Organizations That Are Paving the Way to Cannabis Legalization

After being widely used for millennia, the cannabis plant was virtually globally prohibited by the middle of the 20th century. In the United States, the Marihuana Tax Act of 1937 banned the substance. The Controlled Substances Act (CSA) of 1970 followed up by placing cannabis and hemp on Schedule I.

While cannabis remains illegal in a federal sense in America, there are medical marijuana programs in over two-thirds of states. Almost 70% of the population believe that cannabis should become federally legal. One of the main drivers behind the change in public opinion is the work of dedicated cannabis organizations.

There are dozens of noteworthy groups, but this article focuses on five with enormous influence.


Keith Stroup founded the National Organization for the Reform of Marijuana Laws in 1970. He did so after receiving $5,000 in funding from the Playboy Foundation. It transpired that Hugh Hefner, the founder, and owner of Playboy, was a marijuana advocate. By the middle of the 1970s, Hefner was donating approximately $100,000 a year to NORML. This huge cash injection allowed the organization to set itself apart from the rest.

NORML has achieved an incredible amount. Remember, public support for cannabis legalization was just 12% when it was founded in 1970. It has gained a reputation for fighting against marijuana prohibition through creative methods. NORML has also sprung to the defense of people facing lengthy prison time for cannabis crimes.

NORML was hugely influential in the successful campaign to legalize MMJ in California in 1996.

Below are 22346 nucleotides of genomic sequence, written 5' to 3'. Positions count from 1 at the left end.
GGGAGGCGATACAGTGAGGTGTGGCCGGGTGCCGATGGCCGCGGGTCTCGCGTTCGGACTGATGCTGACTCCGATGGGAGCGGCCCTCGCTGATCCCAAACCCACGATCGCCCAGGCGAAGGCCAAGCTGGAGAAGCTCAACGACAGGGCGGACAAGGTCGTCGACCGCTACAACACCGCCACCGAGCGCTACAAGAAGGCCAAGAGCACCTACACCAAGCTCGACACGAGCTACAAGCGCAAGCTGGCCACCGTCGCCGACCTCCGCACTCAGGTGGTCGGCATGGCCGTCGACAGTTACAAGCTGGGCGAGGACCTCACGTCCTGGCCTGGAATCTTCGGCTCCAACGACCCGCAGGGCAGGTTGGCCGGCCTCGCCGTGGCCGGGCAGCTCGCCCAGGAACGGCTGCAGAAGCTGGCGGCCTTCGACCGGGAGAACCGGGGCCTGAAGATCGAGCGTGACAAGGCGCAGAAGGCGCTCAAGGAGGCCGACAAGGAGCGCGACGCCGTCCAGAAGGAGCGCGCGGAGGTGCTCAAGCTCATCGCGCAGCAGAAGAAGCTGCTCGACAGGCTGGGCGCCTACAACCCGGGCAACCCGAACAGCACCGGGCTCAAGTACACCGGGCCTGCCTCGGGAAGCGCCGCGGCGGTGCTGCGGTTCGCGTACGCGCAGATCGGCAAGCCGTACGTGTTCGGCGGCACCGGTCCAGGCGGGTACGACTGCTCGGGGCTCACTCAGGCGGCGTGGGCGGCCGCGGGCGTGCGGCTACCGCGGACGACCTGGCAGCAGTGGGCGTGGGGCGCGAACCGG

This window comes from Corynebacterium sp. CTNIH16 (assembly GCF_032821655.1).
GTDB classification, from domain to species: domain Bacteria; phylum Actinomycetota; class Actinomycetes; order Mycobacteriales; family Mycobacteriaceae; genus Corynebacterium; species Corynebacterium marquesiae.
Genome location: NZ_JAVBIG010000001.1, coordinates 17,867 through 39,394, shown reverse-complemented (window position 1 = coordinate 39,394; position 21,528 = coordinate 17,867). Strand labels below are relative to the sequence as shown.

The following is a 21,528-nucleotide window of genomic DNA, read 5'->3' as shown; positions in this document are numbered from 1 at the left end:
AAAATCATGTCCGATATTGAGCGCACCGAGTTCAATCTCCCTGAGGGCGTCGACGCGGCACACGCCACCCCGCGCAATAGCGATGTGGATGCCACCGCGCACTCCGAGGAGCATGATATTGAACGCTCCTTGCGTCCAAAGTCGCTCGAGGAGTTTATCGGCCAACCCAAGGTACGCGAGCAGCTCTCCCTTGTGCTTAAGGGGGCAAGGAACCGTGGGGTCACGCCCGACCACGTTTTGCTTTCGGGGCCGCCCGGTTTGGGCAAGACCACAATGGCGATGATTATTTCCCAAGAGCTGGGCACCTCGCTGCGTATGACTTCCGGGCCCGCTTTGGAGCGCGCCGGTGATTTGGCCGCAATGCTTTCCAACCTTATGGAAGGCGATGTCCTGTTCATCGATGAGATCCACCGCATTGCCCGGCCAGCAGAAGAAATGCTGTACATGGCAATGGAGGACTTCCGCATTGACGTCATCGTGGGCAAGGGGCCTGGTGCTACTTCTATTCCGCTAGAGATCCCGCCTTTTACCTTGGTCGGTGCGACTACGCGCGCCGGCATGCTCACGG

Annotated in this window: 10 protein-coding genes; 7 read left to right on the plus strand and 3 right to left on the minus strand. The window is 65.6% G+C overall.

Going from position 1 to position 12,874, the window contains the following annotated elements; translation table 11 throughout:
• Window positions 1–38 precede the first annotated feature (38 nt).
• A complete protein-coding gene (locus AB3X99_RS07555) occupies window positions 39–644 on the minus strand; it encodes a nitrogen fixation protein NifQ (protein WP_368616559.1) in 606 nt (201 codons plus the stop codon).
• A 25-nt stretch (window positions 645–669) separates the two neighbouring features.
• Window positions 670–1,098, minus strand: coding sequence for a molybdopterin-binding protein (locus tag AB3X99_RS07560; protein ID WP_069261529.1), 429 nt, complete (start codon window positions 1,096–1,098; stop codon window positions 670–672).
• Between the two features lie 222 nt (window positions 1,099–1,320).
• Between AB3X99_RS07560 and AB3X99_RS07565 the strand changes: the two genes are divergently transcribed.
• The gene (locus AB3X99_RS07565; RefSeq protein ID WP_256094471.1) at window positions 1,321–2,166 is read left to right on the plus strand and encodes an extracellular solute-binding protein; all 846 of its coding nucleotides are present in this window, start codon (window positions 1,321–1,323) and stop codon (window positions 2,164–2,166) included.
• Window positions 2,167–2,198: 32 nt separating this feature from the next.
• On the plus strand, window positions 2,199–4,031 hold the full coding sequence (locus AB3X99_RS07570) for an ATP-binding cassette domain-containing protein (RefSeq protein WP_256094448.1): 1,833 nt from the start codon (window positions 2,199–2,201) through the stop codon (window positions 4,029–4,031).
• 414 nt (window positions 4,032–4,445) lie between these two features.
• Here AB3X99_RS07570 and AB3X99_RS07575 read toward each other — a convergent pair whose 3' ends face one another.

One of the group’s biggest achievements is its continual battle to provide the public with accurate, up-to-date information on cannabis. It has been involved in a huge amount of research that has shown the benefits of marijuana. These studies have also exploded many myths about the plant, which had damaged its reputation.

By publishing its findings, NORML brought this data to public attention. This action helped the fight for decriminalization and legalization in certain states to succeed. NORML was hugely influential in the successful campaign to legalize MMJ in California in 1996. Since then, it has got involved in every state battle relating to marijuana reform.

2 – Marijuana Policy Project (MPP)

The MPP’s motto is “We Change Laws.” Founded by Mike Kirshner, Chuck Thomas, and Rob Kampla in 1995, this organization deserves to make this claim. All three co-founders previously worked with NORML. After months of in-fighting, Kampla and Thomas were fired, while Kirshner quit. They combined to create their own group using ideas they had tried to implement at NORML.

This non-profit organization is America’s biggest cannabis policy reform group. The 40,000+ MPP members come from every state and a few overseas nations like Australia and Britain.

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MPP spends much of its time trying to live up to its motto at the state level. The organization was heavily involved in the drive to legalize cannabis in Colorado in 2012. It helped draft Amendment 64, the legislation that ultimately led to adult-use marijuana in the state.

MPP has also devoted time and money to successful legalization and regulation campaigns in Maine, Alaska, Nevada, and Massachusetts. It has also played a significant role in the legalization of MMJ and recreational cannabis in over a dozen states, not to mention helping decriminalize the substance in several other locations.

3 – Drug Policy Alliance (DPA)

Technically, the DPA’s work began in 1992 when Ethan Nadelmann met George Soros to discuss a way to bring drug legalization into the public sphere. The DPA began in earnest in 1994 when Nadelmann formed the Lindesmith Center. His goal at the time was to legalize the use of all illicit drugs. The DPA became an official organization in 2000 after a merger between the Lindesmith Center and Drug Policy Foundation.